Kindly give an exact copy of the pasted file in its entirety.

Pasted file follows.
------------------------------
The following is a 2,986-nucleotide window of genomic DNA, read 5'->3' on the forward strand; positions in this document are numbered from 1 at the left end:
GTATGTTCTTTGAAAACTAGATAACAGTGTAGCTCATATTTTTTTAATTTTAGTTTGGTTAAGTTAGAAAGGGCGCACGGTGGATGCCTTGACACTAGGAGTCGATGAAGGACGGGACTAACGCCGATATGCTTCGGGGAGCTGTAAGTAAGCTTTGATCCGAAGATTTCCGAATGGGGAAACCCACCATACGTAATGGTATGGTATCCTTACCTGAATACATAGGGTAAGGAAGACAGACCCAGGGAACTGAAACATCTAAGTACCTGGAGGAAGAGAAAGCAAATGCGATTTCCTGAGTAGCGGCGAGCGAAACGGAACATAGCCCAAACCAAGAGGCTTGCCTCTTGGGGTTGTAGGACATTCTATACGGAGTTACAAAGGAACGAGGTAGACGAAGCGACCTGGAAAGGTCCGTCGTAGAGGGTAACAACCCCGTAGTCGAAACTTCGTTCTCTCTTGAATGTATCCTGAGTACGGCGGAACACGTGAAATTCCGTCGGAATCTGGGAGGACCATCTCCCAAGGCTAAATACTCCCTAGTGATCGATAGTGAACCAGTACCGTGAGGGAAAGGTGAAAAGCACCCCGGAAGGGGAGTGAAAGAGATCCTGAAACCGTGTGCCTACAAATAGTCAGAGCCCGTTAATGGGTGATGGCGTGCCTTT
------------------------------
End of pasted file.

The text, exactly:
The following is a 2,986-nucleotide window of genomic DNA, read 5'->3' on the forward strand; positions in this document are numbered from 1 at the left end:
GTATGTTCTTTGAAAACTAGATAACAGTGTAGCTCATATTTTTTTAATTTTAGTTTGGTTAAGTTAGAAAGGGCGCACGGTGGATGCCTTGACACTAGGAGTCGATGAAGGACGGGACTAACGCCGATATGCTTCGGGGAGCTGTAAGTAAGCTTTGATCCGAAGATTTCCGAATGGGGAAACCCACCATACGTAATGGTATGGTATCCTTACCTGAATACATAGGGTAAGGAAGACAGACCCAGGGAACTGAAACATCTAAGTACCTGGAGGAAGAGAAAGCAAATGCGATTTCCTGAGTAGCGGCGAGCGAAACGGAACATAGCCCAAACCAAGAGGCTTGCCTCTTGGGGTTGTAGGACATTCTATACGGAGTTACAAAGGAACGAGGTAGACGAAGCGACCTGGAAAGGTCCGTCGTAGAGGGTAACAACCCCGTAGTCGAAACTTCGTTCTCTCTTGAATGTATCCTGAGTACGGCGGAACACGTGAAATTCCGTCGGAATCTGGGAGGACCATCTCCCAAGGCTAAATACTCCCTAGTGATCGATAGTGAACCAGTACCGTGAGGGAAAGGTGAAAAGCACCCCGGAAGGGGAGTGAAAGAGATCCTGAAACCGTGTGCCTACAAATAGTCAGAGCCCGTTAATGGGTGATGGCGTGCCTTT